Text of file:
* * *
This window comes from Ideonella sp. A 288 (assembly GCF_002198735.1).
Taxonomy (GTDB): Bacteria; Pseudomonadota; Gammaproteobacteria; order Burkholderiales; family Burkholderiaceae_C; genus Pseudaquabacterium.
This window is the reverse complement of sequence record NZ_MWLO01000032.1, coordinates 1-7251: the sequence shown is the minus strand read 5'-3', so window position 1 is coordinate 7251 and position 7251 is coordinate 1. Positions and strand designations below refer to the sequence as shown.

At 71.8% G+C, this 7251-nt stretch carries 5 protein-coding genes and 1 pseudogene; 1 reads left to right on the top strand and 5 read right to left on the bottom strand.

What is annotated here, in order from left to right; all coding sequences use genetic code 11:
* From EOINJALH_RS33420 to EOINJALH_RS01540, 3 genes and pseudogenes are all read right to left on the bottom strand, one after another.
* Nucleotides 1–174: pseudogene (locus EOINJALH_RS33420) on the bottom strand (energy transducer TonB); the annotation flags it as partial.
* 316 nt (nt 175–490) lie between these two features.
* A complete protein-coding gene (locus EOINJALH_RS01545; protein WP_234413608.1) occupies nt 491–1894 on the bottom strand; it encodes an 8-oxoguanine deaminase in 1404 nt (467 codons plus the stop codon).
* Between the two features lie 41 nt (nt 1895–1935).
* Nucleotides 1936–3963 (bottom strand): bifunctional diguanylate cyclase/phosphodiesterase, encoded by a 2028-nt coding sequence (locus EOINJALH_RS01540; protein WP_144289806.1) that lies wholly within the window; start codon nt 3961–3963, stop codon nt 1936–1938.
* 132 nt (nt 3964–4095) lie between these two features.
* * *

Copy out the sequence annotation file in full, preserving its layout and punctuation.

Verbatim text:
This window comes from Ideonella sp. A 288 (assembly GCF_002198735.1).
Taxonomy (GTDB): Bacteria; Pseudomonadota; Gammaproteobacteria; order Burkholderiales; family Burkholderiaceae_C; genus Pseudaquabacterium.
This window is the reverse complement of sequence record NZ_MWLO01000032.1, coordinates 1-7251: the sequence shown is the minus strand read 5'-3', so window position 1 is coordinate 7251 and position 7251 is coordinate 1. Positions and strand designations below refer to the sequence as shown.

At 71.8% G+C, this 7251-nt stretch carries 5 protein-coding genes and 1 pseudogene; 1 reads left to right on the top strand and 5 read right to left on the bottom strand.

What is annotated here, in order from left to right; all coding sequences use genetic code 11:
* From EOINJALH_RS33420 to EOINJALH_RS01540, 3 genes and pseudogenes are all read right to left on the bottom strand, one after another.
* Nucleotides 1–174: pseudogene (locus EOINJALH_RS33420) on the bottom strand (energy transducer TonB); the annotation flags it as partial.
* 316 nt (nt 175–490) lie between these two features.
* A complete protein-coding gene (locus EOINJALH_RS01545; protein WP_234413608.1) occupies nt 491–1894 on the bottom strand; it encodes an 8-oxoguanine deaminase in 1404 nt (467 codons plus the stop codon).
* Between the two features lie 41 nt (nt 1895–1935).
* Nucleotides 1936–3963 (bottom strand): bifunctional diguanylate cyclase/phosphodiesterase, encoded by a 2028-nt coding sequence (locus EOINJALH_RS01540; protein WP_144289806.1) that lies wholly within the window; start codon nt 3961–3963, stop codon nt 1936–1938.
* 132 nt (nt 3964–4095) lie between these two features.